The City of New York.
27.5 x 22 in (69.85 x 55.88 cm)
1 : 76000
This 1939 Richard Edes Harrison map of New York City - published in conjunction with the New York World’s Fair – represents a triumph of the visual display of quantitative information. Its aesthetic impact is all the more impressive in its clear expression of municipal and demographic data, making this a map of the people of New York City, as much as of the physical city itself. All five boroughs are represented in the primary map. On it, Harrison’s masterful use of vivid color to distinguish between residential, commercial, industrial, and federal use of land is clear yet supple, able to make distinction (for example) of low-income housing projects using the same palette. Parks and cemeteries both appear as green spaces, with white spots - evoking headstones - indicating the difference between the two. The two major airports (Floyd Bennett Field and North Beach Airport) are given their own color as well. The city’s industrial areas, shown in black, dominate the East River and Hudson coastlines, a reminder of the centrality of trade to the city’s development and history.
The Lower Half of Manhattan in Detail Underneath the map’s title, a detail of Manhattan from the middle of Central Park to The Battery allows for the presentation, in finer detail, of New York’s finer life: Using a new color code, Harrison marks the city’s most valuable real estate (structures assessed at 5 million dollars or more!) These include business buildings, stores, apartment houses, theatres… and ‘other theatres.’ (The precise nature of that last distinction is not made clear.)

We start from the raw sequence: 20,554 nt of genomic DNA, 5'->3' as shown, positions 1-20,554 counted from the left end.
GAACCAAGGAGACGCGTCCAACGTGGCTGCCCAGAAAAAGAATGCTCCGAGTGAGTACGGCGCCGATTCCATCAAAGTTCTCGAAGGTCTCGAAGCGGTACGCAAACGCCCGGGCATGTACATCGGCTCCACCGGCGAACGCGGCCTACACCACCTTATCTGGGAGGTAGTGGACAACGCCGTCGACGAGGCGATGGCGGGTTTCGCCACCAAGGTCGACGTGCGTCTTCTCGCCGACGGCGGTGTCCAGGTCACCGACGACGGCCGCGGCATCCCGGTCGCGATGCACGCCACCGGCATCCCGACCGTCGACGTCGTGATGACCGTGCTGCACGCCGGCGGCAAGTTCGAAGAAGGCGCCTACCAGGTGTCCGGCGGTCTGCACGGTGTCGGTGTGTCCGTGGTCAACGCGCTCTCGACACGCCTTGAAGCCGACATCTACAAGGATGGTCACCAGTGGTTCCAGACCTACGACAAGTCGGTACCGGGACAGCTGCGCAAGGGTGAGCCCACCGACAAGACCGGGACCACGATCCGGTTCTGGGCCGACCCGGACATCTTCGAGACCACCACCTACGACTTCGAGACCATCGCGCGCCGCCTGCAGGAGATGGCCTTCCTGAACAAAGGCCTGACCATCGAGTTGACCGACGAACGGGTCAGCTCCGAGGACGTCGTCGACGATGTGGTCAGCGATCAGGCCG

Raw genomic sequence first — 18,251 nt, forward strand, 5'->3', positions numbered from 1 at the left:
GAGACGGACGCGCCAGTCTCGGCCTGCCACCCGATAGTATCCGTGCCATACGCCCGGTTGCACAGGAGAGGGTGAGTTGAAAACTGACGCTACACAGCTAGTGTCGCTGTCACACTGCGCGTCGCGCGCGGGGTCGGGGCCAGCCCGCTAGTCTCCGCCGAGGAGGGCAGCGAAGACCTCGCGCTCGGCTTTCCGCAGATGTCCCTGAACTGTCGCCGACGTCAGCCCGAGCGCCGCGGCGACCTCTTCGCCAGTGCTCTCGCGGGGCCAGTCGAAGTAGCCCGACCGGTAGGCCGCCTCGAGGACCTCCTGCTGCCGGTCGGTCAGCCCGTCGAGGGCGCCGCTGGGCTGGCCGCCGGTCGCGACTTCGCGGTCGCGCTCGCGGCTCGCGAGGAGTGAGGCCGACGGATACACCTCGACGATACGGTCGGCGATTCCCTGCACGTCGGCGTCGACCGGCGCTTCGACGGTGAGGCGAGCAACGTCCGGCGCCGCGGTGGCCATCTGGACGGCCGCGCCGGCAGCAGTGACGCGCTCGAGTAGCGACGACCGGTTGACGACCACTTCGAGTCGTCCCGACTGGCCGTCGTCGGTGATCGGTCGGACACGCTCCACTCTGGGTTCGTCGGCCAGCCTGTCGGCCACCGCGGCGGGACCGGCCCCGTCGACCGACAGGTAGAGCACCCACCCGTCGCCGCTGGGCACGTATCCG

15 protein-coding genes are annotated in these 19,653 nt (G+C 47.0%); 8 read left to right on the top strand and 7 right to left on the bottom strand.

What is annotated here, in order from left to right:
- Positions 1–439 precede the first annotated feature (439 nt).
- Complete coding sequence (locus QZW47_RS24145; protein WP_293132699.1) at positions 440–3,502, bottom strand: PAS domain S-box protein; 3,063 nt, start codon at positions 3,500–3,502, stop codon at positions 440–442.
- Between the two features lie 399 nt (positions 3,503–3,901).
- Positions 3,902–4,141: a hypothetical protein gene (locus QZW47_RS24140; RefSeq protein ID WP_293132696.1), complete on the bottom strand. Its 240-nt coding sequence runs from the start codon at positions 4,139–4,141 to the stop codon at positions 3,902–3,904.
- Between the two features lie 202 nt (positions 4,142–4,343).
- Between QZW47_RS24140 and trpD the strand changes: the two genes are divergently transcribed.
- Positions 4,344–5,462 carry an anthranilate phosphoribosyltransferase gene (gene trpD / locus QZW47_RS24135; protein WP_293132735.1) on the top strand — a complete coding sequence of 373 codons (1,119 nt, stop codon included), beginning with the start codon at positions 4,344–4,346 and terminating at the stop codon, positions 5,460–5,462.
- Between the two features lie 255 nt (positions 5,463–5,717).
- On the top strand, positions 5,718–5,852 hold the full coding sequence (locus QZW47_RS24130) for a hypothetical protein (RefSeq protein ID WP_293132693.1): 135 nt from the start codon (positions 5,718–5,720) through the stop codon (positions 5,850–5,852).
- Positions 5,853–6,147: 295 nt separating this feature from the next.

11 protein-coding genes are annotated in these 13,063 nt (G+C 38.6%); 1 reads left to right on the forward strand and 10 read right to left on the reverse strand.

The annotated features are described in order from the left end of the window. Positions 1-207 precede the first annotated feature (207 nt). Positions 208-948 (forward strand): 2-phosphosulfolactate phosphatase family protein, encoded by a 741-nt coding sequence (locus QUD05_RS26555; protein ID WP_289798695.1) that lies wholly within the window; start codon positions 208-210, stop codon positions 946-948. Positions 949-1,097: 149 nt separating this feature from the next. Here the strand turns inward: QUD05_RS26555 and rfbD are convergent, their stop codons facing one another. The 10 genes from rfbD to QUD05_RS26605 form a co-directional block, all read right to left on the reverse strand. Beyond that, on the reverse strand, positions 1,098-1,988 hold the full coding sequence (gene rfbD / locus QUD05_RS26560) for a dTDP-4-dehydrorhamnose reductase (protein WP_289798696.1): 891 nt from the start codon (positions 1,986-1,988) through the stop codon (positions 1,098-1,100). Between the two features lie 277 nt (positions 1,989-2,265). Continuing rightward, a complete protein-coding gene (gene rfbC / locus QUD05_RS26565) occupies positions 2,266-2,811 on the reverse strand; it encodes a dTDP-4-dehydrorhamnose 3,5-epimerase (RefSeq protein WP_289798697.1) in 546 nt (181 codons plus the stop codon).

Day And Night Though smaller and perhaps more abstract, the detail in the lower right-hand corner of the map matches the rest of it in fascination: a dual map of all five boroughs in miniature, using bright and dark palettes to show the changing population density of the city by day and by night. Never was the diurnal chaos of the New York City commute presented so cleanly.
In an old-world touch, the map sports a very elegant compass rose. But even this is packed full of useful detail: within its circuit is yet another inset map, showing the ‘limit of the main map’ in the context of the greater metropolitan area and the surrounding states.
Publication History and CensusThis map appeared in only one edition, as a supplement to the July issue of Fortune Magazine. OCLC lists five examples in institutional collections.
Richard Edes Harrison (1902 - January 5, 1994) was an American cartographer and cartoonist active in the middle part of the 20th century. Harrison is credited with redefining cartography, especially journalistic cartography, by employing spherical perspective, bold shading, and graphic design to both make maps more publicly accessible and give them an artistic dimension. Harrison was born in Baltimore and studied design at Yale, graduating in 1923, before relocating to New York City at the height of the Great Depression. He made ends meet through industrial design work, creating everything from bottles to ashtrays. His first foray into the cartographic world was a fill-in job at Fortune magazine. The editors at Fortune must have admired his work for it launched a long-standing collaboration. His work, doubtless inspired by the age of air travel, became exceptionally popular during World War II, where his unique approach and political charged subject matter illustrated the seats of war with exceptional poignancy and clarity. After the war, Harrison continued to produce maps from his base in New York City. In his spare time he was an avid ornithologist and was commonly seen in Central Park in search of rare bird sightings. Learn More...
Excellent. Margins quite close at top, but complete.
Rumsey 11077.000. OCLC 35173087.